Brendan Hunt returned to Illinois State in 2009 to do some improv with students in the Theatre of Ted, which he co-founded in 1990.
(Photo by Pete Guither)

“I went to the Illinois High School Theatre Festival at ISU and had such a blast that I felt an emotional attachment to the room that I had an improv workshop in, Room 116,” said Hunt.

While pursuing degrees in acting and lighting design, Hunt left his mark on Illinois State over his years as a Redbird, during which he took a year and a half off. He founded the Theatre of Ted, a registered student organization (RSO) that offers students a space to perform anything from slam poetry to stand-up comedy every Saturday at midnight, free of the scrutiny of their professors.

Professor of Acting and Voice Connie DeVeer and Hunt were both in their rookie years at Illinois State in 1989—DeVeer as a faculty member, and Hunt as a student. DeVeer taught one of Hunt’s first college courses, Basic Acting. 

“Brendan did a lot when he was here. He was very busy—just hungry to learn and get as much out of things as he could,” said DeVeer. “Brendan seizes the irony of life, he seizes the contradictions in people, and he has this incredible ability to put it in a context that’s very understandable, quite moving and hilarious.”

Hunt was also involved with the Illinois Shakespeare Festival (ISF), first as a carpenter, crew member, and associate lighting director, and then as an actor. These were experiences that proved to be extremely fun and valuable for Hunt, except for when he sprained his ankle playing basketball right before the summer 1996 ISF season opened.

Brendan Hunt (right) in Twelfth Night during ISF’s 1996 season.
(Photo by Pete Guither)

“Three days later we opened the festival, and I was wearing an air cast under my Shakespearean tights,” said Hunt.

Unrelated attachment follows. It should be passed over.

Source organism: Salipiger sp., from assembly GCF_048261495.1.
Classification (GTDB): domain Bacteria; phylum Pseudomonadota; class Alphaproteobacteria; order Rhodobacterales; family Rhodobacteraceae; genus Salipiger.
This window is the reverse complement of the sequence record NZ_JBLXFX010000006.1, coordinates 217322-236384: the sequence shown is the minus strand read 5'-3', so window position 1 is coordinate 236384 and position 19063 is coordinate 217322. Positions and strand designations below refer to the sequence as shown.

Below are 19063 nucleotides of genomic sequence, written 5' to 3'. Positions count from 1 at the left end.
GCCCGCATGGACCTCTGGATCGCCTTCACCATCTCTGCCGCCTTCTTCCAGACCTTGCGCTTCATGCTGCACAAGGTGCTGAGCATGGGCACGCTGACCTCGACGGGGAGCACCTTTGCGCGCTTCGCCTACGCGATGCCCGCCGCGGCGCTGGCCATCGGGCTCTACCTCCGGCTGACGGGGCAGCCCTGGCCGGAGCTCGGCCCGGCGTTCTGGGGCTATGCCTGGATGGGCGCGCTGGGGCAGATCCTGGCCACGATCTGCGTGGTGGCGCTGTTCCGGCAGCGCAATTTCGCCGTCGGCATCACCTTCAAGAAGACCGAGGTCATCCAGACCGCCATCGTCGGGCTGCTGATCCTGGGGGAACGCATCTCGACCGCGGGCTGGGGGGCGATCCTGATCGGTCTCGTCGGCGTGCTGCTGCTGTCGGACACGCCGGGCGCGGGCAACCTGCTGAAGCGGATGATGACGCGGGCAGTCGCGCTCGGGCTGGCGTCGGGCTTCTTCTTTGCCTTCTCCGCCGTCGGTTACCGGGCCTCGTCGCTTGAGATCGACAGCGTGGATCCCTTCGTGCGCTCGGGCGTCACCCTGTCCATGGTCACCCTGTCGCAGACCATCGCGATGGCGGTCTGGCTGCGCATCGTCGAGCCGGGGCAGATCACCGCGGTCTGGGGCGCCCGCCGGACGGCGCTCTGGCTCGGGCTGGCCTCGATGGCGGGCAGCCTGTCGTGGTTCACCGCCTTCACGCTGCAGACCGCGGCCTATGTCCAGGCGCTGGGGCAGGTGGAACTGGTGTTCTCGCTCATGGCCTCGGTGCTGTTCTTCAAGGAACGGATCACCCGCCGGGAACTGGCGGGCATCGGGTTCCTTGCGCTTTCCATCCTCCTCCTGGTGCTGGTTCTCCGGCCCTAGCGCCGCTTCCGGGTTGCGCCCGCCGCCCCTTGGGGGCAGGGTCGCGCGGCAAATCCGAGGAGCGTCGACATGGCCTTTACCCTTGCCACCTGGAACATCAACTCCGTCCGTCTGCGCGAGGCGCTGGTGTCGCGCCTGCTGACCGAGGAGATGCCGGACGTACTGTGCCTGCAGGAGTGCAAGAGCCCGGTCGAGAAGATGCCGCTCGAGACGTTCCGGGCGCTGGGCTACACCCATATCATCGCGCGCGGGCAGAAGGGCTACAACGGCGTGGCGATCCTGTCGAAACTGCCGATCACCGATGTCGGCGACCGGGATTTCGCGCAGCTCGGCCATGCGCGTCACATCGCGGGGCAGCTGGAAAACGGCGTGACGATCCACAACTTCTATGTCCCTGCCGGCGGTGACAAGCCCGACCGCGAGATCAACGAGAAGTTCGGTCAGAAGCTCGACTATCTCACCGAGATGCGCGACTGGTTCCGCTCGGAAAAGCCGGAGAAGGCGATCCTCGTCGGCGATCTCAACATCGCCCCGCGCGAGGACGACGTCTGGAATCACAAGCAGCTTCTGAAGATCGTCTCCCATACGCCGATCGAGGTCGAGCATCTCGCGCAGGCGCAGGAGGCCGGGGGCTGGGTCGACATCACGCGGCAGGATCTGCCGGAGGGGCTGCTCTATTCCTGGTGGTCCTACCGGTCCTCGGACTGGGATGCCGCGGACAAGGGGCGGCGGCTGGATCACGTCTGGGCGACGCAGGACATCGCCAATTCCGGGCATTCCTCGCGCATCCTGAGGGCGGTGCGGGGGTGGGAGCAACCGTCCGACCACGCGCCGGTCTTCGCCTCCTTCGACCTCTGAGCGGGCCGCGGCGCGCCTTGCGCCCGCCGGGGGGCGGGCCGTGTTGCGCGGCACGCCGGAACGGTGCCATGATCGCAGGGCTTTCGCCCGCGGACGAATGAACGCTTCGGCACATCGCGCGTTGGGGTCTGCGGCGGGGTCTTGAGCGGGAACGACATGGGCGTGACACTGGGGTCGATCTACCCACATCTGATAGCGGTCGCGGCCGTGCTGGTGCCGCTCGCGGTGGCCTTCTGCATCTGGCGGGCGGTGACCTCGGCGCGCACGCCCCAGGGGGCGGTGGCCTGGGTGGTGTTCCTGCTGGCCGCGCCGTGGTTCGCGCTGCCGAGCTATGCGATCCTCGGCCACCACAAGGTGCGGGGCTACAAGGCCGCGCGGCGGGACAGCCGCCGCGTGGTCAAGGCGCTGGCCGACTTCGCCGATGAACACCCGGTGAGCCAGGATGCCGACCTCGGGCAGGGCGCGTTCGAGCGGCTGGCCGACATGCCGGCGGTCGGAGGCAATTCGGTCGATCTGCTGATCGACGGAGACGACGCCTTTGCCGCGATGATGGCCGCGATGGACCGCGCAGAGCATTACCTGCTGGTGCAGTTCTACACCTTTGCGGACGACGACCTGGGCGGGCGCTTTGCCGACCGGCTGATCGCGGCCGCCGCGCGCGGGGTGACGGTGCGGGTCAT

Current ISF Artistic Director and Professor of Design John Stark remembers Hunt well from his Introduction to Scenic Graphic Techniques class and is a fan of Ted Lasso, too.

“I still have an orange drafting triangle with Brendan’s name on it that he left behind all those years ago, and I brought it out to show the class I was teaching online this spring, the same class that I had Brendan in,” said Stark. “Not everyone had watched Ted Lasso by that time because they didn’t have a subscription to Apple TV, but I watched it and I think it’s an amazing series, just impeccably optimistic through all the travails and things that go wrong and take a tragic turn, it’s always turned around to celebrate the human spirit and also laugh at life.”

It is clear that Hunt made long-lasting impacts at Illinois State, but the University left an impression on him as well. Hunt is also a playwright and wrote a show called The Art Couple that was set to move to a large theatre in Los Angeles last March but got shut down due to the coronavirus (COVID-19) pandemic. Hunt is hopeful the project will be continued at some point in the future.

Hunt with Jenny Rosenberg in the School of Theatre and Dance’s production of Now Look What You Made Me Do by Marie Clements, 1995.
(Photo by Pete Guither)

The Art Couple drew a lot from my ISU experiences in a way that I can’t comment on because it would be a spoiler, but that play is kind of about theatre and a love for theatre that I got from my time at Illinois State,” said Hunt.

Hunt looks back on his times at the University as some of his best.

“I miss those days, knowing full well you can’t go back, but they were really incredible days spent with really incredible people, and none of us would be whoever we are without them.”

He also has a message for current Illinois State students: “Just appreciate it while you’re there, appreciate the good and the bad, and every once in a while stop and take stock and inventory of everything that’s happened to you and all the people that it’s happened with, because for better or for worse it’s a time that never will be duplicated in your life, and you will always look back on it with fondness and awe.”